As Glen Grunwald and the #Knicks consider JR Smith's future, we consider the alternatives. More:
In these situations, especially with the restrictions of a salary cap system, you must sete a price for the player. In this case, we'll put Smith at the market value for a Sixth Man of the Year winner based on past winners and set the cost at $5 million per year.
His positives are scoring (18 ppg), of course, along with an understated ability to be a capable defender. His negatives are inconsistency in both effort and focus, which almost balance the scale.
So is he worth the cost and committment (likely a 4-year deal)?
That all depends on the alternatives. Can you replace him? If so, with whom?
With no cap room to spend and only a taxpayer's mid-level exception ($3 million) to offer free agents, the choices are limited. But there are choices to consider if you decide to let Smith walk:
1. Replace him in the draft: The Knicks have the 24th overall pick ($963,600 in 2013-14). A few wing prospects include Tim Hardaway Jr., Glen Rice and Allen Crabbe. None are as good as Smith now, of course, but it would certainly save a lot of money.
2. Replace him in free agency: Will JJ Redick or Kyle Korver get $5M-$6M per year deals again or will their middle class status feel the hit under the new CBA rules? What about Mo Williams at this stage of his career? you can't ignore here, of course, is that you can re-sign Smith AND still use the MLE, which means filling two spots instead of one.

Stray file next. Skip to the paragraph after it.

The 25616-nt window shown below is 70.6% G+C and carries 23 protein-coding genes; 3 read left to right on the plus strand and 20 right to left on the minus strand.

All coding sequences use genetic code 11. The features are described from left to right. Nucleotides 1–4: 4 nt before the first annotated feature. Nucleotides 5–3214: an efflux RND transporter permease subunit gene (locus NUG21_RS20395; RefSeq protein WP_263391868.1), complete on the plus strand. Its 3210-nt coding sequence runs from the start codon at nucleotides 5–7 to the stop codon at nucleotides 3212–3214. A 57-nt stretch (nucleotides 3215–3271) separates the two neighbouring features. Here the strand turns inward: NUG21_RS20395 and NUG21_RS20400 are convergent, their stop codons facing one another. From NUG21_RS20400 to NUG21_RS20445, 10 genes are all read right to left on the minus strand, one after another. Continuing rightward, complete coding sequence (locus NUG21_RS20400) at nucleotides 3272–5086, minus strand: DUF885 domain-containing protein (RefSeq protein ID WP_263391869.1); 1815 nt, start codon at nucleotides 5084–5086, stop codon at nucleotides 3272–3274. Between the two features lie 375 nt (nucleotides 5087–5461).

3. Trade for a shooting guard. There's not much to consider, however. This route also means you have to give up a player or two, which negatively impacts your roster (unless it's an all-star caliber player, of course). Keep in mind, the Knicks CAN NOT execute a sign-and-trade if they are $4M over the luxury tax threshold. Right now they estimate to be right at it, but we won't know for sure until the NBA releases the salary cap numbers for 2013-14.
4. Replace him internally: Iman Shumpert's emergence late in the season suggests he's back on the rise. The Knicks need to get more out of Steve Novak ($3.8M next season). Sometimes scoring doesn't have to come from one guy, but multiple players. Still, it is valuable to have at least one player you can rely on to give you double-figures off the bench each night. Chris Copeland has proven he can do that. However, he is an unrestricted free agent and the Knicks can only re-sign him with a veteran's minimum or their MLE.
With these four alternatives to re-signing Smith to consider, which, if any, makes the most sense to you?